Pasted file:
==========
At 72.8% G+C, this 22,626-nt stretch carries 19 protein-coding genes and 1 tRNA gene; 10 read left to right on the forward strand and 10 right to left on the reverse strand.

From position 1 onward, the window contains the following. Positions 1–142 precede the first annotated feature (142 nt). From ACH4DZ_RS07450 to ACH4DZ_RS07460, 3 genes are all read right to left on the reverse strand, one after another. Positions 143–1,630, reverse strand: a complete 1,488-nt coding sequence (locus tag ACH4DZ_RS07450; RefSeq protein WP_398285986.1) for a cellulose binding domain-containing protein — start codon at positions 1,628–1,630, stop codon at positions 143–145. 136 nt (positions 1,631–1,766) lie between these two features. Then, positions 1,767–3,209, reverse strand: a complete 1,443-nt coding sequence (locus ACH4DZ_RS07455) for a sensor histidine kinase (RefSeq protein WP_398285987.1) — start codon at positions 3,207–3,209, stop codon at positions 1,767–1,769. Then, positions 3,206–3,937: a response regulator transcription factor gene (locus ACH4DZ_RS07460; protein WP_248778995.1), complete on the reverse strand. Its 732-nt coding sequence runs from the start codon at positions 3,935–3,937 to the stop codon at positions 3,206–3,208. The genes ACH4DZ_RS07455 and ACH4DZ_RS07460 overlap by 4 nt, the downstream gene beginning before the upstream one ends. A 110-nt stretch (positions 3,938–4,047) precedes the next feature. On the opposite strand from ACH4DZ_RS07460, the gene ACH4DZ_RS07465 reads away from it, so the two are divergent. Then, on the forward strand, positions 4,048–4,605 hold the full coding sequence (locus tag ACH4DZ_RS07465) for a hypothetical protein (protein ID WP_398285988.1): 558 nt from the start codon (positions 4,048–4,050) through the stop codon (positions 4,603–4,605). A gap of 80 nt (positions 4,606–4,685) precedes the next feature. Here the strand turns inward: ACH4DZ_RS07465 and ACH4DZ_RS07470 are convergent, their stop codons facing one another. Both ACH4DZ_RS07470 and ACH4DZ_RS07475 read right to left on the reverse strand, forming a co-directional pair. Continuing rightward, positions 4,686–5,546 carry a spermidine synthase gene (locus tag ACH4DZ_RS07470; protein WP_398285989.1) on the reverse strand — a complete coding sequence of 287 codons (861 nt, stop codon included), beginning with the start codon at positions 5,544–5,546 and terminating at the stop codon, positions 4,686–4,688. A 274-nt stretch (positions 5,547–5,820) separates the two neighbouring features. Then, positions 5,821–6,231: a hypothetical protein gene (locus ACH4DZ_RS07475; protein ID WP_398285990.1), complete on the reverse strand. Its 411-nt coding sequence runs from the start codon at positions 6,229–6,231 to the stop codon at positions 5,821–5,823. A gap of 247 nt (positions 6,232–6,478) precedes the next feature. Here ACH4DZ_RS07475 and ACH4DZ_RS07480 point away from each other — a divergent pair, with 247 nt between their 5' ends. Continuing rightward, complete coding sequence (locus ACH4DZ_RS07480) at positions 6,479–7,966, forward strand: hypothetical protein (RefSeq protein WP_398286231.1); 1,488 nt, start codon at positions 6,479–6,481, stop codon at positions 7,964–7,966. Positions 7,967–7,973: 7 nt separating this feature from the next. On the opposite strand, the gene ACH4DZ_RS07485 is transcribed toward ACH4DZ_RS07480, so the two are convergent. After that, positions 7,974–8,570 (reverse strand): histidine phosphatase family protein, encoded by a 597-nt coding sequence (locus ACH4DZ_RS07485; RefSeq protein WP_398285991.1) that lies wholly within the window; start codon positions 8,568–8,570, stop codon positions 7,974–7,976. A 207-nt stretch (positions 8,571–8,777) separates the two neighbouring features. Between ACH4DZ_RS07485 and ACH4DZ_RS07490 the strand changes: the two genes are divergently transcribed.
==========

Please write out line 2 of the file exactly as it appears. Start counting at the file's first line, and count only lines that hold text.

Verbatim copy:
From position 1 onward, the window contains the following. Positions 1–142 precede the first annotated feature (142 nt). From ACH4DZ_RS07450 to ACH4DZ_RS07460, 3 genes are all read right to left on the reverse strand, one after another. Positions 143–1,630, reverse strand: a complete 1,488-nt coding sequence (locus tag ACH4DZ_RS07450; RefSeq protein WP_398285986.1) for a cellulose binding domain-containing protein — start codon at positions 1,628–1,630, stop codon at positions 143–145. 136 nt (positions 1,631–1,766) lie between these two features. Then, positions 1,767–3,209, reverse strand: a complete 1,443-nt coding sequence (locus ACH4DZ_RS07455) for a sensor histidine kinase (RefSeq protein WP_398285987.1) — start codon at positions 3,207–3,209, stop codon at positions 1,767–1,769. Then, positions 3,206–3,937: a response regulator transcription factor gene (locus ACH4DZ_RS07460; protein WP_248778995.1), complete on the reverse strand. Its 732-nt coding sequence runs from the start codon at positions 3,935–3,937 to the stop codon at positions 3,206–3,208. The genes ACH4DZ_RS07455 and ACH4DZ_RS07460 overlap by 4 nt, the downstream gene beginning before the upstream one ends. A 110-nt stretch (positions 3,938–4,047) precedes the next feature. On the opposite strand from ACH4DZ_RS07460, the gene ACH4DZ_RS07465 reads away from it, so the two are divergent. Then, on the forward strand, positions 4,048–4,605 hold the full coding sequence (locus tag ACH4DZ_RS07465) for a hypothetical protein (protein ID WP_398285988.1): 558 nt from the start codon (positions 4,048–4,050) through the stop codon (positions 4,603–4,605). A gap of 80 nt (positions 4,606–4,685) precedes the next feature. Here the strand turns inward: ACH4DZ_RS07465 and ACH4DZ_RS07470 are convergent, their stop codons facing one another. Both ACH4DZ_RS07470 and ACH4DZ_RS07475 read right to left on the reverse strand, forming a co-directional pair. Continuing rightward, positions 4,686–5,546 carry a spermidine synthase gene (locus tag ACH4DZ_RS07470; protein WP_398285989.1) on the reverse strand — a complete coding sequence of 287 codons (861 nt, stop codon included), beginning with the start codon at positions 5,544–5,546 and terminating at the stop codon, positions 4,686–4,688. A 274-nt stretch (positions 5,547–5,820) separates the two neighbouring features. Then, positions 5,821–6,231: a hypothetical protein gene (locus ACH4DZ_RS07475; protein ID WP_398285990.1), complete on the reverse strand. Its 411-nt coding sequence runs from the start codon at positions 6,229–6,231 to the stop codon at positions 5,821–5,823. A gap of 247 nt (positions 6,232–6,478) precedes the next feature. Here ACH4DZ_RS07475 and ACH4DZ_RS07480 point away from each other — a divergent pair, with 247 nt between their 5' ends. Continuing rightward, complete coding sequence (locus ACH4DZ_RS07480) at positions 6,479–7,966, forward strand: hypothetical protein (RefSeq protein WP_398286231.1); 1,488 nt, start codon at positions 6,479–6,481, stop codon at positions 7,964–7,966. Positions 7,967–7,973: 7 nt separating this feature from the next. On the opposite strand, the gene ACH4DZ_RS07485 is transcribed toward ACH4DZ_RS07480, so the two are convergent. After that, positions 7,974–8,570 (reverse strand): histidine phosphatase family protein, encoded by a 597-nt coding sequence (locus ACH4DZ_RS07485; RefSeq protein WP_398285991.1) that lies wholly within the window; start codon positions 8,568–8,570, stop codon positions 7,974–7,976. A 207-nt stretch (positions 8,571–8,777) separates the two neighbouring features. Between ACH4DZ_RS07485 and ACH4DZ_RS07490 the strand changes: the two genes are divergently transcribed.